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Stone   Celtic   Etcetera

Painting is like an imaginary sandbox, with colours instead of sand. An open window in my studio gives me the encouragement of trees, sky, and birds. In the best creative moments I bask in the light of clear perception, imagining myself brushing the dreamscapes of shamans and mystics. In the worst moments, I am stranded in a banal world littered with cliches and stunted meaning.

I prefer to be alone when painting. The presence of another human being nearby is too distracting. However over the years several animals have been patient enough to put up with the unpredictable shifts in my creative rhythms. Mostly they sleep right through the magic of art, under the table or draped on a nearby couch. They have different talents to offer the artist. Cats make great critics; they will carefully examine a painting and then walk all over it. Dogs are expert at setting priorities; they appreciate all kinds of labour, but they never forget meals and breaks. Both remind me that this messing about with art is a human quirk. Their presence brings a bright energy into the studio and I imagine their optimistic endurance of the vagaries of life being absorbed into the painting as invisible layers between colours.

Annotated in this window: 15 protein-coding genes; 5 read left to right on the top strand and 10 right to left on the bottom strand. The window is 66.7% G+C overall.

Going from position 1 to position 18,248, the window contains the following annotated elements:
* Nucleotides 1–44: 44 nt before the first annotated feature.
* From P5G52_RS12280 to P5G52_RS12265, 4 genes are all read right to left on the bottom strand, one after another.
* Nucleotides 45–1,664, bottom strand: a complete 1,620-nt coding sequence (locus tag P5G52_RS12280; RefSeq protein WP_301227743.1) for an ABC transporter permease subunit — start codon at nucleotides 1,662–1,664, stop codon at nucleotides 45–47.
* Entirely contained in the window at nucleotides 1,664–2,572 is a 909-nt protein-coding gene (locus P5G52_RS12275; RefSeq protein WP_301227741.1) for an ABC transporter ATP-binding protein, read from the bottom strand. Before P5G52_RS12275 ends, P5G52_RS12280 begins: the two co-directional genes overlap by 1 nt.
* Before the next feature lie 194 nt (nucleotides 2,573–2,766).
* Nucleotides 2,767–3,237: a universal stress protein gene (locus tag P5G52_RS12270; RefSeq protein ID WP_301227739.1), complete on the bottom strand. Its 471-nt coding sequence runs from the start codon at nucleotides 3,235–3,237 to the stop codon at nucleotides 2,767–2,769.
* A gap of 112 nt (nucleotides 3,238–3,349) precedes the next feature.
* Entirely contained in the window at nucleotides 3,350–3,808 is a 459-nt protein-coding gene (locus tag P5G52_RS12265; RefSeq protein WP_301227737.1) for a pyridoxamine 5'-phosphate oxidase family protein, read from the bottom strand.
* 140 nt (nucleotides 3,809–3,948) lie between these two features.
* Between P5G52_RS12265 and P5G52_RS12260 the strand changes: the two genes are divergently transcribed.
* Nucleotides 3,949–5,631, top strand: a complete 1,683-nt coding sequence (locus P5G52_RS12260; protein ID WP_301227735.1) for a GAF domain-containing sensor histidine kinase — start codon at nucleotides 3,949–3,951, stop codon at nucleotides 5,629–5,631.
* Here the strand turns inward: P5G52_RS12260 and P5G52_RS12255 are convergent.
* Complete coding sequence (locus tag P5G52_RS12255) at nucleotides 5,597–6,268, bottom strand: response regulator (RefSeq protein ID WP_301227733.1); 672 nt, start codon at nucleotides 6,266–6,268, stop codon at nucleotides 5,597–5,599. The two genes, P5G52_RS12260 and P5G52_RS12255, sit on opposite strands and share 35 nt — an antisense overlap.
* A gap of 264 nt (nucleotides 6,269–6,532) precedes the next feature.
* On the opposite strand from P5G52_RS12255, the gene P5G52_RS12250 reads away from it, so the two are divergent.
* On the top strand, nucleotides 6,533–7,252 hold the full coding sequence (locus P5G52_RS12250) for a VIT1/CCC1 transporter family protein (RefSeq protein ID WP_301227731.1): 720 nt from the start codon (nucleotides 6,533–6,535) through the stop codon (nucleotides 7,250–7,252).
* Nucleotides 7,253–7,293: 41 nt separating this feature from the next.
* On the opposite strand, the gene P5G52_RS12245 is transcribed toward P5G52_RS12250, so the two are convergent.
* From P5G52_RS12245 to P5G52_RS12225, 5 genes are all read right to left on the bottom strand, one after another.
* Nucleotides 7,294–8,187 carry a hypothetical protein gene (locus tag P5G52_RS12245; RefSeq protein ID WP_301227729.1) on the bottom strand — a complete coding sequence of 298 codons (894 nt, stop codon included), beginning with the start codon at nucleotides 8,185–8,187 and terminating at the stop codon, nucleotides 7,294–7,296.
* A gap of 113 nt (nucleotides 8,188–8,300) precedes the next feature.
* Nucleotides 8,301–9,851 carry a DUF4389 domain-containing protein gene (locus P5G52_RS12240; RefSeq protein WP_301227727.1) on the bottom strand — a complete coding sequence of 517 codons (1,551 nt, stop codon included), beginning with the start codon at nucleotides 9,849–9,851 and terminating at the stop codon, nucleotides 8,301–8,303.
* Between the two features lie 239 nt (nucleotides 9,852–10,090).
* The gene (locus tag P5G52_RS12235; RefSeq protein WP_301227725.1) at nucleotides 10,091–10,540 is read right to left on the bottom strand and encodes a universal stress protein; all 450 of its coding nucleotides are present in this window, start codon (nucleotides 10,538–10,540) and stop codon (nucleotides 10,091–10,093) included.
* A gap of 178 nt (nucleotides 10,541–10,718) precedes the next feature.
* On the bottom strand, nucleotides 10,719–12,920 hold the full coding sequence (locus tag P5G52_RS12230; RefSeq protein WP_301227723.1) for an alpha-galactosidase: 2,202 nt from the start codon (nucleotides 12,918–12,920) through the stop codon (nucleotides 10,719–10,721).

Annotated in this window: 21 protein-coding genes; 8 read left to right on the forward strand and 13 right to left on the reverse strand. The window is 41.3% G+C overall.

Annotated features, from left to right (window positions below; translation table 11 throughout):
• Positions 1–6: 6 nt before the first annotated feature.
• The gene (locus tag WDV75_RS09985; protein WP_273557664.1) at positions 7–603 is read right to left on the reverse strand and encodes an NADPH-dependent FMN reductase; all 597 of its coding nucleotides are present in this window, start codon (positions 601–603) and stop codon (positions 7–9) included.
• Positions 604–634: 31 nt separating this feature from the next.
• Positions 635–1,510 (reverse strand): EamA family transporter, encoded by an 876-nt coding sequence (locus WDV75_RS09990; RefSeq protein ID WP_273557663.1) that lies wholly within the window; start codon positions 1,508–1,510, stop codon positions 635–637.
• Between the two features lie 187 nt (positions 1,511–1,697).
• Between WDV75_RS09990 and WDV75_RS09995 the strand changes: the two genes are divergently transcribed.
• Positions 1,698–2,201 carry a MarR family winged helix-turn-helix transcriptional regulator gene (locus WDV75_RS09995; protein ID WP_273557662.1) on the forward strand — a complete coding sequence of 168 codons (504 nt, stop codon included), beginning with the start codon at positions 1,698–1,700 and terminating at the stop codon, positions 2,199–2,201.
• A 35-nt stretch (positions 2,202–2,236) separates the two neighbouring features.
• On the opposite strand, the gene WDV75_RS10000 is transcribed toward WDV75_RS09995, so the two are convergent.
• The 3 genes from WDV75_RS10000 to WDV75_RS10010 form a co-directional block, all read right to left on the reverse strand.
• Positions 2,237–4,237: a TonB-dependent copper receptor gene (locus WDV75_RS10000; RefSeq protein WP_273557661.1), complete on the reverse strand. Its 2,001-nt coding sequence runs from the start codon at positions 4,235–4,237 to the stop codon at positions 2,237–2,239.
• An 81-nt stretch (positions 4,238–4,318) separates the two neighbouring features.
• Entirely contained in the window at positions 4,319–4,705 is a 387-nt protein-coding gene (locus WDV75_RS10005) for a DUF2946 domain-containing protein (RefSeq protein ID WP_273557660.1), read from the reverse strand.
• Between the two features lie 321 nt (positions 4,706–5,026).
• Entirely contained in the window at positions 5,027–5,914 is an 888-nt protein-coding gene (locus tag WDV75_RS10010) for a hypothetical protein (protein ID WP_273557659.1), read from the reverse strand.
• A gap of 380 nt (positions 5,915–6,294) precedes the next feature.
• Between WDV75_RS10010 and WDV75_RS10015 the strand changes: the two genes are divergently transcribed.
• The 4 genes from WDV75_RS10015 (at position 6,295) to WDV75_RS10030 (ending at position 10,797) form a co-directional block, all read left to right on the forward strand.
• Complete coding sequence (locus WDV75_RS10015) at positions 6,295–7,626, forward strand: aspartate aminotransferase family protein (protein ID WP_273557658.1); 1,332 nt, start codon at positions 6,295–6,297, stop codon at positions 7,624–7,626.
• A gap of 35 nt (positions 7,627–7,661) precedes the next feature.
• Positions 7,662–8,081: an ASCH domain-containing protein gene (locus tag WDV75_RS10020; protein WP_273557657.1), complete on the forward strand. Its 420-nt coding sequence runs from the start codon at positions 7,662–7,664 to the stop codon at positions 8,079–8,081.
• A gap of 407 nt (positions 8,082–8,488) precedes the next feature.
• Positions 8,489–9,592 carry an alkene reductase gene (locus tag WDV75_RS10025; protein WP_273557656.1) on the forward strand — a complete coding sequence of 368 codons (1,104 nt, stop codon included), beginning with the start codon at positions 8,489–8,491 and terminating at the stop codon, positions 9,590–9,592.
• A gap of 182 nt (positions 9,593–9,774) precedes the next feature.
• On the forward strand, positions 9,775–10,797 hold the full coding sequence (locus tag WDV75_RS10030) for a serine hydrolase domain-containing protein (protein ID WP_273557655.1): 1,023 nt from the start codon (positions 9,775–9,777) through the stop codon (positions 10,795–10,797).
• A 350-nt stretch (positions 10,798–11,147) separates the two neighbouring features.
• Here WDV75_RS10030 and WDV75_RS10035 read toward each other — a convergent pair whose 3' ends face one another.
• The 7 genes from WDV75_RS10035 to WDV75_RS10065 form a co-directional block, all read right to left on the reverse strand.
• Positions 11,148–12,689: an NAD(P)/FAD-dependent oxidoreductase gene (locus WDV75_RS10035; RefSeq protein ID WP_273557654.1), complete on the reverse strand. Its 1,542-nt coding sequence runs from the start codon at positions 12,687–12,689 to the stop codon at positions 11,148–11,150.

I filled up this section about painting by describing something which is important yet indirect to my artwork, because for me the act of painting is intuitive and almost wordless, except for the occasional expletive when something goes wrong.

A final thought regarding the artistic process; not enough can be said about the value of staring. Staring at the painting, staring at the corner of the ceiling, staring at the wood grain of the floor. A staring artist is hard at work.

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© 2008 Karin M. Weber